Turbo Power Systems to build key components for Tyne and Wear Metro fleet

Gateshead-based Turbo Power Systems (TPS) will soon begin producing electric converters for Tyne and Wear Metro’s new fleet of 46 trains, which are being manufactured by Stadler.

TPS designs and manufactures cutting-edge power and energy conversion systems for the transport, industrial and energy sectors. All of its products are designed and made at its own facility in Gateshead.

The company will begin making electric converters for each of the new trains. These devices are an essential component of the train’s traction, acting as the interface between the pantograph and the power converters. They have an essential safety function for the propulsion system.

Stadler’s appointment of TPS reflects its pledge to boost the regional economy and involve as many Tyne and Wear-based companies in the new trains project as it can. It is keen to use local suppliers for materials and services required for the depot re-build, the manufacturing of the new trains and the ongoing service and maintenance of the trains on the patch.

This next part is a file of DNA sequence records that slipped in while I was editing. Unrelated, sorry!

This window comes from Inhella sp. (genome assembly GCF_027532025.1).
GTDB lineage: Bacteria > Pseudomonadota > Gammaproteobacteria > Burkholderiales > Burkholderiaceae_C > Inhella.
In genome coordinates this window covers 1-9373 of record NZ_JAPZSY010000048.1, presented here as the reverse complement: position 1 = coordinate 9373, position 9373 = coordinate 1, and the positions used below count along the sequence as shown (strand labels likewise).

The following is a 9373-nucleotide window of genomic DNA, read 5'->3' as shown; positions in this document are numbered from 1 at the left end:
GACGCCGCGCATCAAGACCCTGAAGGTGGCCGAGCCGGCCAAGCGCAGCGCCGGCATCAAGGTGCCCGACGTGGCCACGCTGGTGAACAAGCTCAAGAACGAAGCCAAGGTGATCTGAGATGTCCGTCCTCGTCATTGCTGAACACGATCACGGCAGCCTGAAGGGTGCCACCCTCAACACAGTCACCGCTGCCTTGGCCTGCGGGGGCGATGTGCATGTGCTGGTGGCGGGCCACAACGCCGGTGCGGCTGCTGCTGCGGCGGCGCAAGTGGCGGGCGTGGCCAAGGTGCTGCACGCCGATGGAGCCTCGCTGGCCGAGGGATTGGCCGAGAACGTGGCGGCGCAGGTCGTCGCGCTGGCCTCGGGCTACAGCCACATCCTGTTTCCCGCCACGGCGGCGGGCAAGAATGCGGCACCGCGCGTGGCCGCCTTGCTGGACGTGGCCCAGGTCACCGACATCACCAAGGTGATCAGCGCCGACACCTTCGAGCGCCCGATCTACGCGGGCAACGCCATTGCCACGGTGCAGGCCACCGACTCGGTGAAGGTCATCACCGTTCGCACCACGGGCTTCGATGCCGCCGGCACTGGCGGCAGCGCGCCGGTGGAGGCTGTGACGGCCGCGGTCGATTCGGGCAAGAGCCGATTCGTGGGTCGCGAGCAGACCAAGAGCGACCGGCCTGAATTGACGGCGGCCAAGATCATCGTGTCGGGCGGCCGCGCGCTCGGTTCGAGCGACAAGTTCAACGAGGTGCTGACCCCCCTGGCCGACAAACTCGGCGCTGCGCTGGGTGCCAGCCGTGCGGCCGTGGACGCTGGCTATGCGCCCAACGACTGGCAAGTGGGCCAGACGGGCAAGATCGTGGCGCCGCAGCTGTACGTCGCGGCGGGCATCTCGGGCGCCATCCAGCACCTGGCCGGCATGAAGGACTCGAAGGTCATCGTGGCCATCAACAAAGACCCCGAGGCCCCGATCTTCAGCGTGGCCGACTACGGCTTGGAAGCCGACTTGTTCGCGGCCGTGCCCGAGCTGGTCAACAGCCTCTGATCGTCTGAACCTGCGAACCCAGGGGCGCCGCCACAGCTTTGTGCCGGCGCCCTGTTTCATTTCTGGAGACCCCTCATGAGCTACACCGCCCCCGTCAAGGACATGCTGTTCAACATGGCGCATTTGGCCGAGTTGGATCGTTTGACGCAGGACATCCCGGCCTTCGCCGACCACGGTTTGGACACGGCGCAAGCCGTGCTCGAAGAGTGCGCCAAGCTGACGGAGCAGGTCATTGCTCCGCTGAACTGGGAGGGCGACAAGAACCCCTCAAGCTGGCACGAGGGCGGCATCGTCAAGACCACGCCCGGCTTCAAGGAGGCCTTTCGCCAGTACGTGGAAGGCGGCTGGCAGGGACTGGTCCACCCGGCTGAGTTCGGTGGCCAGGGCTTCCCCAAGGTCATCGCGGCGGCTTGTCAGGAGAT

More than 90% of the suppliers used for the depot build project are based in the UK, with key suppliers from the North East, including Thompsons of Prudhoe and A&M Electricals in Washington.

The main components of the first new train are being fitted, including the wheels, seats, equipment cases, piping, wiring, flooring, windows and other internal furnishings. Over the next couple of months, the process to make the bogies will resume, and then bodyshells attached to the bogies.

The first of the 46 trains is scheduled to arrive at the end of this year. Initially, it will be used for testing and driver training. Trains are set to enter customer service in the summer of 2023.

Image credit: Turbo Power Solutions

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